Infrastructure Investment Means More than Buildings

Wednesday, 30 June, 2010 - 09:02

Transforming the education system should be about investing in the infrastructure, creating conditions that are conducive to learning and capacitating the teachers. Parents should also be empowered in order to become actively involved in the education of their children. Government should partner with businesses to support corporate social investment initiatives. In addition, South Africa’s infrastructure projects should include the social aspects of that particular environment as project success factors, and not just a building

Part of improving the levels of quality in education and health is providing infrastructure that responds to global needs in terms of skills, technology and sports.

One of the critical success factors to the growth of the South African economy is infrastructure investment. Key areas of government expenditure, which account for more than half of the total public sector infrastructure investment and incorporate all spheres, are: provincial and local roads, bulk water infrastructure and water supply networks, energy distribution, housing, schools and clinics, business centres, sports facilities, and multi-purpose government service centres, including police stations, courts and correctional facilities.

This is still, to a large extent, catering to the basic needs of previously disadvantaged communities in rural areas and townships, which represent the majority of the population in South Africa.

South Africa, as a developing economy, needs to start responding to the pressures of being a global player by producing the highest levels of quality in education and health as one of its primary objectives. Part of improving these levels of quality is providing infrastructure that responds to global needs in terms of skills, technology, sports, etc. In the case of education, much focus has been on eradicating classrooms under trees and on providing sanitation in schools.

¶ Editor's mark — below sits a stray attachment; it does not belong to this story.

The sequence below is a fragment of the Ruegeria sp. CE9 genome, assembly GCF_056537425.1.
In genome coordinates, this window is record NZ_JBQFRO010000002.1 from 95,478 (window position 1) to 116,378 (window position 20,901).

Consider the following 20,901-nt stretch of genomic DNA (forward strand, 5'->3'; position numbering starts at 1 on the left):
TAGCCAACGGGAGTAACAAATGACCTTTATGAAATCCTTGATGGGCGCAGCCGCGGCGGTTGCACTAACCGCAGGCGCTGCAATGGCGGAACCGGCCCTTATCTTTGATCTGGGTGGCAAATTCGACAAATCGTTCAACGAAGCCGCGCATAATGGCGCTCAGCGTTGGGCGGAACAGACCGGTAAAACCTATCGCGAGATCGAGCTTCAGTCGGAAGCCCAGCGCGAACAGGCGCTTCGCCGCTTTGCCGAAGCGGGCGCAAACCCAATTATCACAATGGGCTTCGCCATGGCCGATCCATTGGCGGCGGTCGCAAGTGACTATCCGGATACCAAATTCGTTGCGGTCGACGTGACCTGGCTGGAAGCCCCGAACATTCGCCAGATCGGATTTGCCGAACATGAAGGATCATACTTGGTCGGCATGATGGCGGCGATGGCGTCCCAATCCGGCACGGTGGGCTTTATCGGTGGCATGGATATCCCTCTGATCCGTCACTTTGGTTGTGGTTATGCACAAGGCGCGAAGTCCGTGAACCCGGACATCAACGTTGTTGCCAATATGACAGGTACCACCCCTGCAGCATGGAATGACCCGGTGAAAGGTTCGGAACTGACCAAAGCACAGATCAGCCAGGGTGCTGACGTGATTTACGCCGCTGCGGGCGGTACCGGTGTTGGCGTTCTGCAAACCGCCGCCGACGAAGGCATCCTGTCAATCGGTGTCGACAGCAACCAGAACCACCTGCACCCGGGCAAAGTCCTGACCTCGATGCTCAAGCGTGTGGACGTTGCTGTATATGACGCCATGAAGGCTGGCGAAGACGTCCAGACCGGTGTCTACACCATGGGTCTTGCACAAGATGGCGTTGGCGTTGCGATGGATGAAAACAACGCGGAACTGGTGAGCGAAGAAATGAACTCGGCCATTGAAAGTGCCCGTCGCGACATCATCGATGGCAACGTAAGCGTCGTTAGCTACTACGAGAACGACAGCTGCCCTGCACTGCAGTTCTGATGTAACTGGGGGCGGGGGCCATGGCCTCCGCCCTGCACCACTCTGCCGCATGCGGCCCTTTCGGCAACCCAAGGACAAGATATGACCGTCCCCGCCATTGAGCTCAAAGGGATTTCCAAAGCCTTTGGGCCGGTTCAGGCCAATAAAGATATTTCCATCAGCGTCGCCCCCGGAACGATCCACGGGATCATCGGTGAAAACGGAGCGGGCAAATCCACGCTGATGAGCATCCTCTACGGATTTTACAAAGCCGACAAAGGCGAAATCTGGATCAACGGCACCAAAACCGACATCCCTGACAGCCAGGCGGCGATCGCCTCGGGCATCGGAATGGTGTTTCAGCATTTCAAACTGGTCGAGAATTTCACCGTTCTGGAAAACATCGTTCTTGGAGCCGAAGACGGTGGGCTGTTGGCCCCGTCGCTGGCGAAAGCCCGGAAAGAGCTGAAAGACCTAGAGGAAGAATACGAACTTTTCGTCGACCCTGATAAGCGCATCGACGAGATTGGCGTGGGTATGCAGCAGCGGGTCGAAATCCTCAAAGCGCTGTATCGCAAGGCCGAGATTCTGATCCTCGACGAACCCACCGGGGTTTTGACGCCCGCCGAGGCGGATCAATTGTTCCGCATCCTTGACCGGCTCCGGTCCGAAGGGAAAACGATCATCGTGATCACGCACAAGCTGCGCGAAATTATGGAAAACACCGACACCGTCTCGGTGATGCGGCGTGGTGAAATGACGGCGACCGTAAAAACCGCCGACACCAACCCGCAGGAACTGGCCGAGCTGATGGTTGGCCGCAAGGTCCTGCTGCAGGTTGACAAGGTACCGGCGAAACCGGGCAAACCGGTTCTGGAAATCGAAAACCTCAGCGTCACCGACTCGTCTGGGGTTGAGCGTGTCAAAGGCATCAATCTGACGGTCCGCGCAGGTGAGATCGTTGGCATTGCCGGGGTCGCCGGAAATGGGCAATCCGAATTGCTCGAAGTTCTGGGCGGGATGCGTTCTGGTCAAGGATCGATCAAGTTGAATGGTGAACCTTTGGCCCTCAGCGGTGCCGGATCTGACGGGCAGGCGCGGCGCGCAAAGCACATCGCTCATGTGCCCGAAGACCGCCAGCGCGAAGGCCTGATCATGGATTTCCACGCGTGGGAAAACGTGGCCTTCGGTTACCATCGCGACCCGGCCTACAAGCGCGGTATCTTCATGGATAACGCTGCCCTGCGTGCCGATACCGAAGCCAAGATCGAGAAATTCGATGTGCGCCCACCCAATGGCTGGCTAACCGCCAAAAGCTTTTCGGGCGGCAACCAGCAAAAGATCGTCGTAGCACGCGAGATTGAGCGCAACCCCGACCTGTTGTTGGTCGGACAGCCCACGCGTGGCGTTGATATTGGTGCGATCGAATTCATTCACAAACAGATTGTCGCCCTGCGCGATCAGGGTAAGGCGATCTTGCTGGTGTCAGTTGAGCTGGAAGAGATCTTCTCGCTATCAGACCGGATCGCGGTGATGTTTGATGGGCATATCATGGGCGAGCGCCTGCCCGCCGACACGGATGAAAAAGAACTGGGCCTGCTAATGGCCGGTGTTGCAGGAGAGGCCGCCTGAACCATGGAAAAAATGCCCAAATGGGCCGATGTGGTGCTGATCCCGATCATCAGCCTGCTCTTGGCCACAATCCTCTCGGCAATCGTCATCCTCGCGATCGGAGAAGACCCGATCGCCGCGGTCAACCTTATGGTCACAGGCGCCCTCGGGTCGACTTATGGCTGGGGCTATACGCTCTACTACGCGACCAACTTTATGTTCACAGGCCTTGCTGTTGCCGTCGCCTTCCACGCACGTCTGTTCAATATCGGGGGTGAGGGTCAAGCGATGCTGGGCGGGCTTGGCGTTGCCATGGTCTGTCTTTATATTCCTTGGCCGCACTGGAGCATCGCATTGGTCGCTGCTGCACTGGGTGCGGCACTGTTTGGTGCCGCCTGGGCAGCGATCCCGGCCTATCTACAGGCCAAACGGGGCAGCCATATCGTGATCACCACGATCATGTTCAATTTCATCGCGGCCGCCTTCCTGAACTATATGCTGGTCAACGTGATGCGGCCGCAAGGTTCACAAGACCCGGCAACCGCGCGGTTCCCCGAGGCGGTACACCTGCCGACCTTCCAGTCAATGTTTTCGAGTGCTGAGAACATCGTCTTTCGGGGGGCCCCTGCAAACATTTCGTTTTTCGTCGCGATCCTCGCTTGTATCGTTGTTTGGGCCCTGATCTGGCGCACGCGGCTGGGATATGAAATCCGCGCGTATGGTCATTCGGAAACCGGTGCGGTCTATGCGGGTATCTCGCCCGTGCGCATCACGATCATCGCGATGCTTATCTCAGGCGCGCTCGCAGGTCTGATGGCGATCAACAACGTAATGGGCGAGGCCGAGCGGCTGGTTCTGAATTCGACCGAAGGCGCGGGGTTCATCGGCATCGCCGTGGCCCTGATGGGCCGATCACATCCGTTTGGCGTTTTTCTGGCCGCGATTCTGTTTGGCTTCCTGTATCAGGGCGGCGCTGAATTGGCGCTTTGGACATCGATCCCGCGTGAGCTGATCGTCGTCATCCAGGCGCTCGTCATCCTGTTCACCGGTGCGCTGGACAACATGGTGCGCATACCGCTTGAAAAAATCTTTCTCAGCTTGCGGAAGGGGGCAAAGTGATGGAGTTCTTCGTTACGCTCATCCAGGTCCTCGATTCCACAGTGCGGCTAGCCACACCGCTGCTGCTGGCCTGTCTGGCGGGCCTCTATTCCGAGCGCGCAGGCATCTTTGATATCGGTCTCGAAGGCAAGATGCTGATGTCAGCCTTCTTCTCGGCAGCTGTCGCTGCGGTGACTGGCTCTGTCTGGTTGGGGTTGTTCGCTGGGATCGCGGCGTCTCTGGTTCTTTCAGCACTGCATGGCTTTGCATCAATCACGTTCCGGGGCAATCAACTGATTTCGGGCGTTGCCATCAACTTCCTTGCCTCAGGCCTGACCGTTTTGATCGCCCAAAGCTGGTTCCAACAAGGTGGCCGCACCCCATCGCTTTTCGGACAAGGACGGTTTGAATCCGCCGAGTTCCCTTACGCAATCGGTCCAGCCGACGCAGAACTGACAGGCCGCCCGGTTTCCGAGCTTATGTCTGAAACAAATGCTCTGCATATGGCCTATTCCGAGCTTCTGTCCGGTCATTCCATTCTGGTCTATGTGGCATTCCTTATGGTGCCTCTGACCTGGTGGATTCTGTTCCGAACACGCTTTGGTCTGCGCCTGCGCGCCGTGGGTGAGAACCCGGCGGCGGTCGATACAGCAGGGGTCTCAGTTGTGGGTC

Through coordinated partnerships with government, business is able to offer much-needed support to this part of their corporate social investment initiatives. An example is the Anglo American Chairman’s Fund and the De Beers Fund, both in partnership with the Limpopo Department of Education through the Rural Schools Programme.

In 2009, this programme was able to provide not only classrooms but waterborne toilets, water tanks and boreholes, science laboratories, libraries, computer centres, cooking areas and administration blocks. With these facilities, children can focus on learning, teachers are afforded a good working environment and cooking for children is done in hygienic environments. The next step of the programme could be to provide actual equipment for the facilities provided i.e. computers, laboratory equipment, projectors, etc. This would ensure that even a school in the most rural part of Limpopo Province would be able to access the World Wide Web, perform experiments and embark on research projects, among other things.

However, infrastructure alone is not a complete solution without capacity-building of the teachers and parents. In most cases, a school’s success is dependent on the involvement of parents in their children’s education, as well as the ability of the education system to support the teachers.

Leadership is the single biggest success factor in a school; therefore, principals and school governing bodies need serious development interventions if South African schools are to compete at a global level. These interventions, therefore, need to be part of the deliverables when embarking on infrastructure projects. Infrastructure projects in this context should include the social aspects of that particular environment as project success factors, and not just a building.

There is still a great need to monitor these investments. Monitoring, evaluation and review will play a key role in informing the formulation of further strategies in response to the developmental needs of the South African economy. The goal in education should be to have all schools in South Africa as whole schools, where a child is able to develop academically, socially and physically in interactive classrooms, labs, lecture halls, art studios, libraries, theatre halls and sports fields.

Tshikululu’s approach to capital building projects and infrastructure investment is one of balance. We combine compassion for the dreams of the community with whom the project is undertaken, and understanding of the challenges inherent in construction. Read more about our capital projects services.

- Victor Modiba is capital projects consultant to Tshikululu Social Investments.

Related organisation(s): 
Tshikululu Social Investments

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